I'm certainly not arguing that probabilities shouldn't, on average, correspond to frequencies, in situations where repeated trials occur. Of course they should! What I claim is absurd is the idea that probabilities, fundamentally, mean frequencies. An even sharper example of the issue: surely it makes sense to talk about the probability that, say, Barack Obama will be reelected in 2012. But in that case there is obviously no interpretation in terms of an actually-existing ensemble, and (to me) the idea that we need to postulate an imaginary ensemble to understand this probability is silly. – Ted Bunn May 30 '11 at 17:29
@Ted, this won't fit in comments! If one takes a unique event like Barack Obama's election, Bayesian updating is no more useful than frequentism. The post facto updated probability cannot be applied to any future question. If it is claimed that the updated probability can be applied to some future question, then that begins to inductively define what the ensemble is. Choosing to consider every event to be unique makes the methods of Science inapplicable (can't repeat any experiment!), so we construct ensembles that are identifiably similar enough in whatever way we find useful. – Peter Morgan May 30 '11 at 18:03
Not that I'm a polling expert, but to make a justifiable claim that the probability that Obama will win the 2012 election is X%, one has to measure something. Polls do. How much has been spent on the early campaign by the opponents, how friendly, commanding, effective, whatever, do polls find Obama and the parties to be, etc., etc., and how do those numbers correlate with election results in the past? There is evidence if one looks widely enough, but of course different commentators will use different statistical methods that effectively take various DoFs to be differently significant. – Peter Morgan May 30 '11 at 18:18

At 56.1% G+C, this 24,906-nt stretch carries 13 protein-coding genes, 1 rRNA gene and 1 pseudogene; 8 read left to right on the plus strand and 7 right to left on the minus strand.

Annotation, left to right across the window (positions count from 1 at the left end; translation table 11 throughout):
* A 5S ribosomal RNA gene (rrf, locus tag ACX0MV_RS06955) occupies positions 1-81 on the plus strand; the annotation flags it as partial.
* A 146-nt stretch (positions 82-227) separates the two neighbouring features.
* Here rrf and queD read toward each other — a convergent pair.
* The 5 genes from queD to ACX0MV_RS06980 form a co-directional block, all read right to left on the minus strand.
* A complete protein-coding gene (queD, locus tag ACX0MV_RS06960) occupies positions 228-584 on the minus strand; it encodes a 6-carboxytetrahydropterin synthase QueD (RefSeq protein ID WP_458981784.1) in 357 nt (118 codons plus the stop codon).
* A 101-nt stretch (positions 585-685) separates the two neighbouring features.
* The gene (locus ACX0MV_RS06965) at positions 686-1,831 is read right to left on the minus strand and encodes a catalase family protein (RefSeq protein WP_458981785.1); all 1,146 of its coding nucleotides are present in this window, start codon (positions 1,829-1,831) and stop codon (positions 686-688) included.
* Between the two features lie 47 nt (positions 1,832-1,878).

I'm not sure I understand your point. I'm not claiming that the question of interpretation leads to any practical difference at all between how one does or should use probabilities in practice. I'm just talking about what probabilities fundamentally mean. The original question was whether one needs something like many-worlds in order to interpret probabilities. The answer would be yes, if the actual existence of an ensemble were necessary for talking about probabilities. But it's not. – Ted Bunn May 30 '11 at 18:32

Dear student, yes, probability always has the same interpretation. If you observe 1 million events - they don't have to be similar (each of the events may be totally different!) - and each of them has the probability 1/2 to produce a "Yes" answer, then you will get 500,000 plus minus 1,000 "Yes" outcomes.

There is an error margin because the predictions are probabilistic and they make complete sense. This is nothing specific to quantum mechanics. If you throw dice 1 million times, you get a number greater than three 500,000 times plus minus 1,000 as well. This makes complete sense and is calculable. What is hard to make sense of is your question.

-
You answer isn't helpful to student's (although arguably not physics-related) question. – David M. R. Nov 16 '11 at 10:32

The multiverse interpretation is an ensemble interpretation. Frequentism is actually something different with only one universe, but many trials of essentially the same kind of experiment in that one single universe, and in that one single universe, the relative ratios approach the probability as the number of trials goes to infinity. Bayesianism is the subjective belief interpretation.

Everyone else left out the most appealing interpretation, the propensity interpretation favored by the philosopher of science Karl Popper. This is the closest to the common sense meaning, but leads to circular definitions. Circular definitions are not a flaw, but a sign that something is foundational. Hence the mystery. How to tie in propensity theory to quantum mechanics is an interesting open question.

-
Circular definitions are not a flaw, but a sign that something is foundational. Hence the mystery. That sounds awfully suspect. – McGarnagle Nov 7 '12 at 5:19